The Incident Commander is a powerful role in the world of Incident Management. Like Flight Directors in NASA missions, they have responsibility for the decisions made and actions taken during an incident. Depending on your company’s process, they may have powers like stopping deployments, commandeering staff or even shutting down the service. Whatever they deem necessary for resolving the incident.
In many software organizations, the Incident Commander is an on-call rotation, shared amongst senior members of the engineering team. And this seems logical right? Engineering managers and senior engineers will be close to the technology involved, so are best placed to solve the issues that may arise. But have you ever considered that maybe you should be casting your net a bit wider when it comes to staffing that role?
The excellent PagerDuty training materials distill the role of the Incident Commander down to “Keep the incident moving towards resolution”. You’ll note there’s nothing their about actually resolving the incident directly. The training materials talk instead about skills like
- Clear communication
- Rapid decision making
These are skills you should expect across your entire organization, and certainly ones that you would want to foster. Incident Command is an excellent way for people to exercise those skills, and limiting that opportunity to just your senior technical staff does a disservice to the whole company. In fact, at Slack we encourage members of the Developer Relations team to take part in the incident process.
If you staff up your Incident Command rotation with Product Managers, Salespeople, Customer Support Reps and others, then those people will be less drawn to directly solving the problem, letting engineers act as the subject matter experts and leaving the Incident Commander to focus on their primary role - coordinating the response.
Beyond just tapping into the leadership talents of your whole organization, there’s other benefits to sharing the responsibility of incident command, so let’s talk about those.
Whilst it is logical to think that good incident commanders will also be good engineers, it ignores what the role of the incident commander actually is. Put simply, incident commanders shouldn’t be solving the issue directly.
I can’t speak for everyone of course, but I know that for myself, a problem is an extremely tempting thing. I love to solve puzzles, and sometimes an incident is a ready made puzzle. But when I’m running an incident, I must constantly resist the urge to jump in. Instead, I remind myself that my role is to co-ordinate the response, because if I get too into the weeds of a proposed solution, I’m more likely to take my eye off the bigger picture of the incident.
As I mentioned earlier, as folks in Product or Sales are likely to be further removed from the technical architecture, the likelihood they’ll be tempted to offer solutions is minimized.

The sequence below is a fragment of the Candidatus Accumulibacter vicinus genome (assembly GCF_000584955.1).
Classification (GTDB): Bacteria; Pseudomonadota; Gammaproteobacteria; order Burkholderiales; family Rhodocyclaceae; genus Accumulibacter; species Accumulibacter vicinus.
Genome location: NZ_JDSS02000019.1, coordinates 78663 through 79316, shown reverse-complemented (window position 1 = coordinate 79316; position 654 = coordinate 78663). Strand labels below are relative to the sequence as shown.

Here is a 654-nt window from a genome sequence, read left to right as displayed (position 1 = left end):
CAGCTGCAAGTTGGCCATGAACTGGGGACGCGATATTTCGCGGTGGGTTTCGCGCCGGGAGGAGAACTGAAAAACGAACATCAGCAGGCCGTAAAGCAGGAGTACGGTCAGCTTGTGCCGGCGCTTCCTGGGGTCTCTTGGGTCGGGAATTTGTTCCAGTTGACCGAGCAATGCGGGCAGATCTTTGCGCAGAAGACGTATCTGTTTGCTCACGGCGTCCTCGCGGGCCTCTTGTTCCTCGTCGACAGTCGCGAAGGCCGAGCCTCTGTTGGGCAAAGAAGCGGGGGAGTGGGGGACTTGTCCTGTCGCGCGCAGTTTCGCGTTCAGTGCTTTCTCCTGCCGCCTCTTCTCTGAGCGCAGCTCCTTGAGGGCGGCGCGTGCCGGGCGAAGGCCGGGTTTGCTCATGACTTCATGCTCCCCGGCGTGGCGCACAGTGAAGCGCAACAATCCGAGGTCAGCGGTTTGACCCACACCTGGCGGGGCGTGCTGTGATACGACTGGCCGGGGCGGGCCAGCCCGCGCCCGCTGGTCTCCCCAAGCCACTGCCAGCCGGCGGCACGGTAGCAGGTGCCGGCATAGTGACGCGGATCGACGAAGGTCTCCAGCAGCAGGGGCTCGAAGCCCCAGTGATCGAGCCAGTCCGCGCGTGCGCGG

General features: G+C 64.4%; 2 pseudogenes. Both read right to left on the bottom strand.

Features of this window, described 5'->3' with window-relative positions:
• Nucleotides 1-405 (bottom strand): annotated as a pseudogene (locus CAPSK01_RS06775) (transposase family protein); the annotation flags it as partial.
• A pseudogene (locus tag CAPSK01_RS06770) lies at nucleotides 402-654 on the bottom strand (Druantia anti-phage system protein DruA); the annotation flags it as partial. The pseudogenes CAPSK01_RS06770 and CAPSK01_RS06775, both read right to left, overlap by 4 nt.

On-call rotations in technology companies are typically only expected in the Engineering organization, but since the IC rotation involves being on-call, this expectation is shared more broadly, meaning more of your organization understands and empathizes with being on-call.
And in a similar vein, if your customer facing teams are directly involved in your incident management process, they’ll be in a much better position when it comes to discussing that process with their peers and with customers.
Many companies provide root cause analysis documents to customers after major incidents. Imagine how much more empowered your sales and support teams would be if they could speak to how the incident was run when sharing that RCA with customers.
The final point applies not just to incident teams, but organizations more generally. You know the expression “When all you have is a hammer, everything looks like a nail”? The same can be said about your incident process. If everyone involved in the incident process is an engineer, then your process will bias itself towards engineering solutions.
Now whilst the solution to a technical incident is likely to be technical, the same doesn’t need to be true for the process. By diversifying your rotation of incident commanders, you’re adding a fresh set of eyes to the process and will therefore create opportunities for new ways of approaching incidents to emerge.
You might be wondering how to go about building a more diverse team of responders. Every organization will have a different approach, but I’d suggest the following -
- Speak to the leadership of the relevant departments to get buy-in. Explain the benefits to their teams, but also the company as a whole. Incident Response will need to be considered part of the person’s role, not something that gets in the way of “actual work” that will need to be completed in addition to incidents, otherwise you’re contributing to burnout.
- Invite those that are interested in helping out to observe some incidents, either live or through recordings / channel history.
- If they’re still excited at the prospect, it’s time to start training them up. You can use the PagerDuty training materials as a template if you don’t already have a process for this. Although regardless of the background of your commanders, training is a good idea.
- Run some mock training incidents. At Slack we do a tabletop exercise as part of the IC training process.
- Let your trainees then shadow some real incidents
- Add them to the rotation and see how it goes!
- As the leader of your incident response program, be sure to note their contributions when it comes to performance reviews
I’ve been an incident commander at Slack for over a year now and I can honestly say I’ve learned so much about leadership, communication and system architecture because of the role I play in incidents here. It’s a fantastic experience that I would recommend to anyone, so please do encourage others to try it out, they’ll thank you for it.